New York

Tony Cragg

There’s a kind of scientific air to Tony Cragg’s recent sculptures, as if he’d been studying the effects of movement on mass in a wind tunnel. Mass in forceful movement, movement embodied by mass: Declinations, 2003, makes the strategies clear, all the more so because it seems centripetal and centrifugal at once. Concentrated toward some hypothetical core while relentlessly expanding beyond itself, the piece seamlessly integrates fluidity and solidity, thinness and thickness, instability and stability with a kind of dramatic flair. Indeed, the work, like many in this exhibition, could be an aerodynamic gesture abruptly terminated, as though self-containment had been imposed on the uncontainable. The sense of swirling—a demiurgic maelstrom—informs all the sculptures here, even the implicitly figural; the vaguely nauseating, excitingly exotic, mottled jungle greenness of Green Early Forms, 2003, suggests it could have come out of some primordial ooze.

While there is a peculiarly biomorphic freedom and expressionistic energy to Cragg’s sculptures, many of them also seem as if they had been meticulously plotted on the computer—like Frank Gehry’s own biomorphic/expressionistic curves. The computer has made it possible to realize “difficult” new shapes in architecture; why not in sculpture as well? Gehry has spoken of a connection between these forms and childhood memories of seeing living fish chopped up by his mother. Whether or not Cragg has used a computer, one wonders if there isn’t a similar associative logic at work here: The evocative edginess of his sculptures, with their suddenly emerging profiles, hint as much.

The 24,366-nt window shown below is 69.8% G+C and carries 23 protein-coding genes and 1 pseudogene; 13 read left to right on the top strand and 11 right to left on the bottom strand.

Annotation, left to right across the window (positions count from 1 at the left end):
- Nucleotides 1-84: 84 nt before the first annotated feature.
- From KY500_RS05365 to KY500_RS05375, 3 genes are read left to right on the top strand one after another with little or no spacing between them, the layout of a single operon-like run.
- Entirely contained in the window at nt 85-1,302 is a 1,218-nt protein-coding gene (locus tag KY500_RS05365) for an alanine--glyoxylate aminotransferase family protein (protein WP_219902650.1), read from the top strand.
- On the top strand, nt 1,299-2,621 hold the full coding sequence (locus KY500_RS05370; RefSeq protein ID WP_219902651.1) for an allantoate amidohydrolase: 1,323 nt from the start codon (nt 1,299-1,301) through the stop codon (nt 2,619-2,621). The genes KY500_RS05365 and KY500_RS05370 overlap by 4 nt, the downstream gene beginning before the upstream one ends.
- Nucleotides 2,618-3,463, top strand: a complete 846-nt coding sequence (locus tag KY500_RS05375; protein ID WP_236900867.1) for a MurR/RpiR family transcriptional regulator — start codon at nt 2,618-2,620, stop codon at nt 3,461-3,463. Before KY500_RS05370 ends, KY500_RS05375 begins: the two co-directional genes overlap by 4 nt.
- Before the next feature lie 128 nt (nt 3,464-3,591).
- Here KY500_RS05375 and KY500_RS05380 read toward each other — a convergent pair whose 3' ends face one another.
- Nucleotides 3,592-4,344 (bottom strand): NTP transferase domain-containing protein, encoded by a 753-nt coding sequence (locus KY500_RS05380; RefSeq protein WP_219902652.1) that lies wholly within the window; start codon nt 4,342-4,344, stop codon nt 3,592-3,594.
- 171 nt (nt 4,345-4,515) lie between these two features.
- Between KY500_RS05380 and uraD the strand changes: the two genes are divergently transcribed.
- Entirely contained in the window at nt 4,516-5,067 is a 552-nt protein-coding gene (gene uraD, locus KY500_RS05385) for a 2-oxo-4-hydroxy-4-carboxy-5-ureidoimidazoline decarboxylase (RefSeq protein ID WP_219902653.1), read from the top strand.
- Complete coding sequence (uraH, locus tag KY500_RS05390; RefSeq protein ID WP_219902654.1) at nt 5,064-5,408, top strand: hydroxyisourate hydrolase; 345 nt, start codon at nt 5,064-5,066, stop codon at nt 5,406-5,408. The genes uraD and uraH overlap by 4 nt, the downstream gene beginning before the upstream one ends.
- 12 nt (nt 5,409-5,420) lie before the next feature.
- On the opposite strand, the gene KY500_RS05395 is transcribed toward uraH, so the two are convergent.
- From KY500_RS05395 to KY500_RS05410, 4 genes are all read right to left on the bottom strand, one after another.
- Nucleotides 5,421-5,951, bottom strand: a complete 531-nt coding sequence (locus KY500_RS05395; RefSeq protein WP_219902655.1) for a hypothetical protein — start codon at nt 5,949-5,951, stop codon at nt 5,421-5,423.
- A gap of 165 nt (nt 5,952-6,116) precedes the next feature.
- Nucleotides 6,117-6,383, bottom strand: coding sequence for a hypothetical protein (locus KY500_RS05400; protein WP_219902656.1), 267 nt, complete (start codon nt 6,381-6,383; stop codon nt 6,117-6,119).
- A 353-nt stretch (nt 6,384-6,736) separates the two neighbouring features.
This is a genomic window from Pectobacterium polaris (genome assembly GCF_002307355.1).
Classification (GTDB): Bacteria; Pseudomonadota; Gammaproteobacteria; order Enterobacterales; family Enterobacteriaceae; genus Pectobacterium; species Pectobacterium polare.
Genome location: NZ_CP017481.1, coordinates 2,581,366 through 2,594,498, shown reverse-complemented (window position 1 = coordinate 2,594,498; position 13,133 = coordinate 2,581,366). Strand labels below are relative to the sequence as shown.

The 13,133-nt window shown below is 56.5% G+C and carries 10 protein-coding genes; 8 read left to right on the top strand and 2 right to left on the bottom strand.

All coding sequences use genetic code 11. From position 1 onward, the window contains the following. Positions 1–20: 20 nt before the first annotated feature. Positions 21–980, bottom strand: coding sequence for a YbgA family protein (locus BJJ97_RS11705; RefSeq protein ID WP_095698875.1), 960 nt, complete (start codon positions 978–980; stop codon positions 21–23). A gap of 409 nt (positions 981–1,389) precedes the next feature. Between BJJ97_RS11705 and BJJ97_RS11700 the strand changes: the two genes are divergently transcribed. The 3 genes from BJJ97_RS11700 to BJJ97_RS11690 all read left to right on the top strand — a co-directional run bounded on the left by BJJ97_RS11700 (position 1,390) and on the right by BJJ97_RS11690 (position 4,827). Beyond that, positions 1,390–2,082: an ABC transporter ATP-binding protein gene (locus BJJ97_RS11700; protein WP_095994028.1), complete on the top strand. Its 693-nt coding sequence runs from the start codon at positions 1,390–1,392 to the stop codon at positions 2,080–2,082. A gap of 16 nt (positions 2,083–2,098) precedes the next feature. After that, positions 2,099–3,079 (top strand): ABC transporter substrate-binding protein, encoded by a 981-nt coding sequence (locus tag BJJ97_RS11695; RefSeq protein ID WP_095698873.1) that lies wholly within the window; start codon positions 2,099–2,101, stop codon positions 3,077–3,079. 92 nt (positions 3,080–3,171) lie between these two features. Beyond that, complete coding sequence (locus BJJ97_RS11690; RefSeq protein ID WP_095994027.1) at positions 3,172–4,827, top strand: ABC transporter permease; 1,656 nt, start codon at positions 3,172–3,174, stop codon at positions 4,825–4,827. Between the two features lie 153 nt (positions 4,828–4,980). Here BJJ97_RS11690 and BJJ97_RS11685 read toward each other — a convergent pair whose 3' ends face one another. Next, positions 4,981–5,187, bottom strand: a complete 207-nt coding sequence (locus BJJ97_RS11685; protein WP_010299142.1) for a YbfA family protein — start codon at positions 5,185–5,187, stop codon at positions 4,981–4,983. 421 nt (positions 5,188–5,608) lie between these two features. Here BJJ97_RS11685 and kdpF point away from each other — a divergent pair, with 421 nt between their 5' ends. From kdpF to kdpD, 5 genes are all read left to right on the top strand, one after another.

Cragg’s sculpture is often regarded as the ne plus ultra of what was once called concrete abstraction. The restless interplay of shapes and spaces and his use of a range of materials, some with a longer history in art than others (stone, wood, and bronze in contrast to fiberglass, Kevlar, and stainless steel, which are sometimes vividly painted), support this. The shape of one wood sculpture seems to have been generated by its own grain, freely playing on and emulating its meandering yet systematic movement. (Another thought: Sometimes their convulsive dynamics and bizarre appearance give the sculptures a surreal flavor. Is Cragg’s work a species of abstract surrealism?) Finally, despite a preoccupation with the complexities of three-dimensional projection, Cragg also conveys a visionary experience of the body, a sense of the bizarre becoming of corporeal being. They objectify a profoundly unconscious, unnameable experience, reminding us that the body remains an enigma and a fantasy however much we think we understand its workings.

Donald Kuspit